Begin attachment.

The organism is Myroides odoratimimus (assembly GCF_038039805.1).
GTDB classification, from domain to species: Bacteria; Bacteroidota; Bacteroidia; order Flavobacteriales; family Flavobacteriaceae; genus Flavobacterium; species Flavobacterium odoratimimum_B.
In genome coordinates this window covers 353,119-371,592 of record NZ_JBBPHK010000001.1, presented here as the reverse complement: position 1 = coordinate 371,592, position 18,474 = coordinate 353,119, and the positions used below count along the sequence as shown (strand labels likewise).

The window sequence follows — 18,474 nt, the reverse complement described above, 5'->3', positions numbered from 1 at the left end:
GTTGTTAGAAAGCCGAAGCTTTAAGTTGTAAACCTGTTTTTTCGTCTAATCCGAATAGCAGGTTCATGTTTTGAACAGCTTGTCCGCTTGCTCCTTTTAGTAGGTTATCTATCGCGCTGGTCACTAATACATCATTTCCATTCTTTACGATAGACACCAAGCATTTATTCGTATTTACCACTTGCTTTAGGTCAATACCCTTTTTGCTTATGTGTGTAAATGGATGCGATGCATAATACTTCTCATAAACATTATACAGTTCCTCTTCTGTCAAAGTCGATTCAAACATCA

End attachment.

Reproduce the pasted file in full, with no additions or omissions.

The organism is Myroides odoratimimus (assembly GCF_038039805.1).
GTDB classification, from domain to species: Bacteria; Bacteroidota; Bacteroidia; order Flavobacteriales; family Flavobacteriaceae; genus Flavobacterium; species Flavobacterium odoratimimum_B.
In genome coordinates this window covers 353,119-371,592 of record NZ_JBBPHK010000001.1, presented here as the reverse complement: position 1 = coordinate 371,592, position 18,474 = coordinate 353,119, and the positions used below count along the sequence as shown (strand labels likewise).

The window sequence follows — 18,474 nt, the reverse complement described above, 5'->3', positions numbered from 1 at the left end:
GTTGTTAGAAAGCCGAAGCTTTAAGTTGTAAACCTGTTTTTTCGTCTAATCCGAATAGCAGGTTCATGTTTTGAACAGCTTGTCCGCTTGCTCCTTTTAGTAGGTTATCTATCGCGCTGGTCACTAATACATCATTTCCATTCTTTACGATAGACACCAAGCATTTATTCGTATTTACCACTTGCTTTAGGTCAATACCCTTTTTGCTTATGTGTGTAAATGGATGCGATGCATAATACTTCTCATAAACATTATACAGTTCCTCTTCTGTCAAAGTCGATTCAAACATCA